Book Review: In the Lives of Puppets
TJ Klune's latest finds the heartbeat beneath the machinery
In the age of technology and with the rise of artificial intelligence, sometimes it feels like the science fiction genre hits a bit too close to home. But in TJ Klune's latest novel, In the Lives of Puppets, there may be some hope yet.
In the middle of a secluded forest in a home built among the trees lives Victor Lawson, a human, alongside three robots — Gio, his adoptive father; Nurse Ratched, a sadistic yet caring nurse machine; and Rambo, a small vacuum who is naïve but adorably lovable. Together, they have built a family home that, while small, has been enough for them and has kept them safe.
As he grows, Victor becomes more adventurous, often visiting the scrap yards where machines are discarded after decommissioning, hoping to find something to salvage for parts. Along with Nurse Ratched and Rambo, this is where Victor discovers an android labeled "HAP," whose battery is weak but still holding a small charge.
Victor rescues HAP from the pile of other androids — all of whom are lifeless — and repairs him in his workshop, bringing him back to life, but with very little memory of a past spent hunting humans — a past shared with Gio. When HAP unknowingly alerts robots from the City of Electric Dreams of Gio's whereabouts, the family finds themselves in danger. Gio is captured and taken back to his old laboratory in the City, leaving the remaining family members to journey to save him. In his quest to save Gio, Victor learns a lot about the relationship between robots and humans along the way.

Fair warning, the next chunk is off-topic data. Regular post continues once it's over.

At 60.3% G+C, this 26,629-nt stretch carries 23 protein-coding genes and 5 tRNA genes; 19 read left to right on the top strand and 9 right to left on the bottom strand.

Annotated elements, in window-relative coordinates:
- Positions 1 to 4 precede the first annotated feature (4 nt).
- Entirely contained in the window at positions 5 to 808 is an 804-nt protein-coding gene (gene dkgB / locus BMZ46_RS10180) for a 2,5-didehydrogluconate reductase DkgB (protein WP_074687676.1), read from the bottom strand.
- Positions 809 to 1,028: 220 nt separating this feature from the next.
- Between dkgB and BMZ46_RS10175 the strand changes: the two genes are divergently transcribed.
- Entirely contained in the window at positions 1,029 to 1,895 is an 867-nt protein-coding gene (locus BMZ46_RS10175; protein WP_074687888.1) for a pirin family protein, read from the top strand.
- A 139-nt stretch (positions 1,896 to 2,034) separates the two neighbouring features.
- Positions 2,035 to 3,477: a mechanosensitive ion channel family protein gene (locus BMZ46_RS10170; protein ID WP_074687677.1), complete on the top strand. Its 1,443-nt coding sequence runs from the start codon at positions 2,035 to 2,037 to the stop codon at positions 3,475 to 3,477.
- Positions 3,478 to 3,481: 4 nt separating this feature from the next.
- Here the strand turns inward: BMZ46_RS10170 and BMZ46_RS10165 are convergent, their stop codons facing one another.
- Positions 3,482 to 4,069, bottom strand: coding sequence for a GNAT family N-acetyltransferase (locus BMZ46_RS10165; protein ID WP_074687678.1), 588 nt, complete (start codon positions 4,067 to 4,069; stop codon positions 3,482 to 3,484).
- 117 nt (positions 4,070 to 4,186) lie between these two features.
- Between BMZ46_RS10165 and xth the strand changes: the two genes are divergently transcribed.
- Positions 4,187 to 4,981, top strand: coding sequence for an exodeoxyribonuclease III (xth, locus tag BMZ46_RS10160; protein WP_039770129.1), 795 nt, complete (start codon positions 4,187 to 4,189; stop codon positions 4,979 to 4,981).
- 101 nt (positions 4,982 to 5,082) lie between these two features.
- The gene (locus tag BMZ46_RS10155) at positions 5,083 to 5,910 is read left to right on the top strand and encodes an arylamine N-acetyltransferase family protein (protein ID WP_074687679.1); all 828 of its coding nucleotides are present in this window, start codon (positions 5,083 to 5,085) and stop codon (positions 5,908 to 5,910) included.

One of the most fantastic aspects of TJ Klune's novels is how each character is so unapologetically true to themselves throughout their character arc. Whether it is Victor who experiences a range of emotions he is not used to, or Rambo who learns to be brave even when he is scared — you can't help but feel invested in their development.
Klune's writing is also irrefutably his own, allowing readers a view into worlds he has built alongside emotions, problems, and solutions that each of his characters face and overcome. The strength of each character and their likability is evidence of Klune's dedication to his writing and his creations — even Nurse Ratched, with her deadpan delivery and brutal nature, becomes one of the more lovable characters by the end solely because of these characteristics.
In the Lives of Puppets is a testament to the future, to knowing that it is not too late for us to put more kindness into the world, and that even the hardest of hearts can learn to embrace emotion.
Tor Books // 432 pages // Fantasy, Science Fiction